At the beginning of the week we enter chapter 12 of 1 Corinthians.

Now concerning spiritual gifts, brothers and sisters, I do not want you to be uninformed. You know that when you were pagans, you were enticed and led astray to idols that could not speak. Therefore I want you to understand that no one speaking by the Spirit of God ever says "Let Jesus be cursed!" and no one can say "Jesus is Lord" except by the Holy Spirit. (1 Cor. 12:1-3)

There are so many ways we like to turn things into a game...into a way to keep a way to have something over others...or a way to try to distinguish ourselves from others in order to somehow say something about our worth. Well, ditch it all. We don't play games in the community of the followers of Jesus. There are so many ways that people in the church try to make one side or one person a bit better/more holy than others. We do it in a variety of ways. Reality is, if someone says, "Jesus is Lord," or claims that the love of God in Jesus is the love that we count on for our very worth, no one...absolutely no one...can deny that. Oh they may try. People may say you don't show it the way we want you to show it...but we can say to that "baloney!" How wonderful it is that Paul has to deal with a bunch of junk in Corinth. It is the same junk that infects us today. Therefore, once we make the time and cultural jumps to today, Paul's words that focus on the ground of our life in the community of Christ are timeless and helpful. We do not let fear motivate our community life and we do not let rigid lines of definition control how the Spirit comes, to whom the Spirit comes, and what the Spirit may work through others.

Connection: We are handed such a day rich with the gifts of the Holy Spirit. it is quite beyond our comprehension. Therefore, it would do us all well to listen and enjoy and be pulled into new aspects of God's Reign as it takes place through others. We don't have a hold on how the Spirit will work among us.

Come, Holy Spirit. Come and move us beyond ourselves. Come and deliver us from our short-sighted vision. Come and open us up to life that is not yet within our grasp and yet life that you promise to bring to us. As you keep coming among us, help us to celebrate your presence. Amen.

Wednesday, July 20, 2005

22 July 2005

Within the Lord's Supper we share in an ethic. Paul draws calls us to consider this at the end of chapter 11 in 1 Corinthians.

Whoever, therefore, eats the bread or drinks the cup of the Lord in an unworthy manner will be answerable for the body and blood of the Lord. Examine yourselves, and only then eat of the bread and drink of the cup. For all who eat and drink without discerning the body, eat and drink judgment against themselves. For this reason many of you are weak and ill, and some have died. But if we judged ourselves, we would not be judged. But when we are judged by the Lord, we are disciplined so that we may not be condemned along with the world.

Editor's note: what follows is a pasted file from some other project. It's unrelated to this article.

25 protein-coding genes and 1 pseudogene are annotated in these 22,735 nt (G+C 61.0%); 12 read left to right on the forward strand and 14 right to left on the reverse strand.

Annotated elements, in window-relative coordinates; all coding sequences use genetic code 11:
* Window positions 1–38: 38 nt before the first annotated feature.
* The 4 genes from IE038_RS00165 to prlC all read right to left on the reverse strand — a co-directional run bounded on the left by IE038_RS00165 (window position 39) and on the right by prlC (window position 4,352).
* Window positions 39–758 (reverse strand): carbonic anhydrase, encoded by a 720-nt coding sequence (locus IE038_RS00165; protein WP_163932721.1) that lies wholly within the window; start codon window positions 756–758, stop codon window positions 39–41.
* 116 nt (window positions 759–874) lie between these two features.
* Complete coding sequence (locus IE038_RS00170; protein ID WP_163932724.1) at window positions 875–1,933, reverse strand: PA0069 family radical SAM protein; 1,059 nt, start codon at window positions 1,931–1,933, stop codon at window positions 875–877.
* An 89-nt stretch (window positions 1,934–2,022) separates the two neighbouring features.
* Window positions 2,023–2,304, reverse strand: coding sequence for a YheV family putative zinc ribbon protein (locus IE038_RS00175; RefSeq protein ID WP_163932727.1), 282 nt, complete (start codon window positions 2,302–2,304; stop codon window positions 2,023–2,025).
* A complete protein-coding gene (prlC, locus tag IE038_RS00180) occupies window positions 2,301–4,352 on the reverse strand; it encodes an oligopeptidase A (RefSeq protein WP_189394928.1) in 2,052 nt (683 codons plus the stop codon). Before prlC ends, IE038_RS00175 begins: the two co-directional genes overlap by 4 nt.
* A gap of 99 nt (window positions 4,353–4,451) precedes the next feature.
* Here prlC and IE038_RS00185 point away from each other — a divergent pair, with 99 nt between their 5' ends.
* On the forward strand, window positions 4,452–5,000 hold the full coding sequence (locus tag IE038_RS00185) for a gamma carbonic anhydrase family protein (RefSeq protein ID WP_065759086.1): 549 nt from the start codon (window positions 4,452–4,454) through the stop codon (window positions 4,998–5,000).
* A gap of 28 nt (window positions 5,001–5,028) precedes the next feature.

So then, my brothers and sisters, when you come together to eat, wait for one another. If you are hungry, eat at home, so that when you come together, it will not be for your condemnation. (1 Cor. 27-34a)

Who are we and why are we doing what we are doing? These are two very vital questions to ask when we gather for the Lord's Supper. We are what we eat...we are the body of Christ. We come to the meal so that as we leave the table we leave with the encouragement to be the body of Christ and a part of the Reign of God that is breaking into our time. No long will the turned-in-on-self work for us. Remember, we are a community built up on the fact that we are sustained and shaped by the one who is always given and shed for us. Immediately, we are invited to trust that story of Jesus and let go of all the ways we try to fend for ourselves. There is no better way to share with others than to begin to let go of ourselves for the welfare of other. When we put this Meal into a liturgical setting, it is not merely something we do in the is what we becomes is our life together. No wonder Paul uses such strong language when teaching the Corinthians about how the Meal is to be eaten. The very life of the community was at issue here...not just the liturgical etiquette of the congregation. The brokenness within the body that we see around us today over issues that try to define our day are good examples of a body that refuses to discern the body that eats and drinks from the Lord's Table - together as one body.